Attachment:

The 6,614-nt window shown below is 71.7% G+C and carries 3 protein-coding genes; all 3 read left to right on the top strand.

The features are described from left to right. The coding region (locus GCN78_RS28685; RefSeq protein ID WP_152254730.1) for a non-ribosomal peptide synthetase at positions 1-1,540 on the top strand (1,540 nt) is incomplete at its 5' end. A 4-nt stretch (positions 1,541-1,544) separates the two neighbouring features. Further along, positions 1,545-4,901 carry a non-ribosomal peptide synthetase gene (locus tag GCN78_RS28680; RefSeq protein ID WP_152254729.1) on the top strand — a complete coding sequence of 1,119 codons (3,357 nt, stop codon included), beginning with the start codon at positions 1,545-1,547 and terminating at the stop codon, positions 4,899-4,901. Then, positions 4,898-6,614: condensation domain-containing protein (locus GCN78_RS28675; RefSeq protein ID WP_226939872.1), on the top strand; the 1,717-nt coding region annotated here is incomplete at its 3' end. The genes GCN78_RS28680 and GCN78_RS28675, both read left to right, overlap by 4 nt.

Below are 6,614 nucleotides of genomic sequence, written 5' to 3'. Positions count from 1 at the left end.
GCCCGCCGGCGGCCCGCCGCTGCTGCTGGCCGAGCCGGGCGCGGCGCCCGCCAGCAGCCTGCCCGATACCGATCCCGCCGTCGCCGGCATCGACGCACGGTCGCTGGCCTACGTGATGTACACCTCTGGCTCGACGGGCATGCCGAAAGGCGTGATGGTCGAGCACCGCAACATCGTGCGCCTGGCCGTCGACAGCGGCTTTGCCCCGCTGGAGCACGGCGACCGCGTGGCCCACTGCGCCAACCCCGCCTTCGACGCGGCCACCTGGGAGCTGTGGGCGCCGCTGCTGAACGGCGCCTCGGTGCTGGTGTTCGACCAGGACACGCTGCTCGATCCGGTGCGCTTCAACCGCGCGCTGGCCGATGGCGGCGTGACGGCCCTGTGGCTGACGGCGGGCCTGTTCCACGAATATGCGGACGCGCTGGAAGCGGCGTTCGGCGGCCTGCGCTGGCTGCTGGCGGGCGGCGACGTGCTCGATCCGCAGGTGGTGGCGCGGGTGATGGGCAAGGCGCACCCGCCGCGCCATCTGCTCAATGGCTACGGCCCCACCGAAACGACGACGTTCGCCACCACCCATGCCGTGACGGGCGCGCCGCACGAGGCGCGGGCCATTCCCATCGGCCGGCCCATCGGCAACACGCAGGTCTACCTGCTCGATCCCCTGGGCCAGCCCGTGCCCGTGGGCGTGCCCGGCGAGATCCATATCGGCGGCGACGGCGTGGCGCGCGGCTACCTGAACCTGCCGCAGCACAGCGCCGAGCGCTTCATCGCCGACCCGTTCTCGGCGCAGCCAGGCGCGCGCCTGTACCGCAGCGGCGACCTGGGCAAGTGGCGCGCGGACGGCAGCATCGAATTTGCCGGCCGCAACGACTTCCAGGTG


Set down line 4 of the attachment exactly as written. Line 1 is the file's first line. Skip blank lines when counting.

GCCCGCCGGCGGCCCGCCGCTGCTGCTGGCCGAGCCGGGCGCGGCGCCCGCCAGCAGCCTGCCCGATACCGATCCCGCCGTCGCCGGCATCGACGCACGGTCGCTGGCCTACGTGATGTACACCTCTGGCTCGACGGGCATGCCGAAAGGCGTGATGGTCGAGCACCGCAACATCGTGCGCCTGGCCGTCGACAGCGGCTTTGCCCCGCTGGAGCACGGCGACCGCGTGGCCCACTGCGCCAACCCCGCCTTCGACGCGGCCACCTGGGAGCTGTGGGCGCCGCTGCTGAACGGCGCCTCGGTGCTGGTGTTCGACCAGGACACGCTGCTCGATCCGGTGCGCTTCAACCGCGCGCTGGCCGATGGCGGCGTGACGGCCCTGTGGCTGACGGCGGGCCTGTTCCACGAATATGCGGACGCGCTGGAAGCGGCGTTCGGCGGCCTGCGCTGGCTGCTGGCGGGCGGCGACGTGCTCGATCCGCAGGTGGTGGCGCGGGTGATGGGCAAGGCGCACCCGCCGCGCCATCTGCTCAATGGCTACGGCCCCACCGAAACGACGACGTTCGCCACCACCCATGCCGTGACGGGCGCGCCGCACGAGGCGCGGGCCATTCCCATCGGCCGGCCCATCGGCAACACGCAGGTCTACCTGCTCGATCCCCTGGGCCAGCCCGTGCCCGTGGGCGTGCCCGGCGAGATCCATATCGGCGGCGACGGCGTGGCGCGCGGCTACCTGAACCTGCCGCAGCACAGCGCCGAGCGCTTCATCGCCGACCCGTTCTCGGCGCAGCCAGGCGCGCGCCTGTACCGCAGCGGCGACCTGGGCAAGTGGCGCGCGGACGGCAGCATCGAATTTGCCGGCCGCAACGACTTCCAGGTG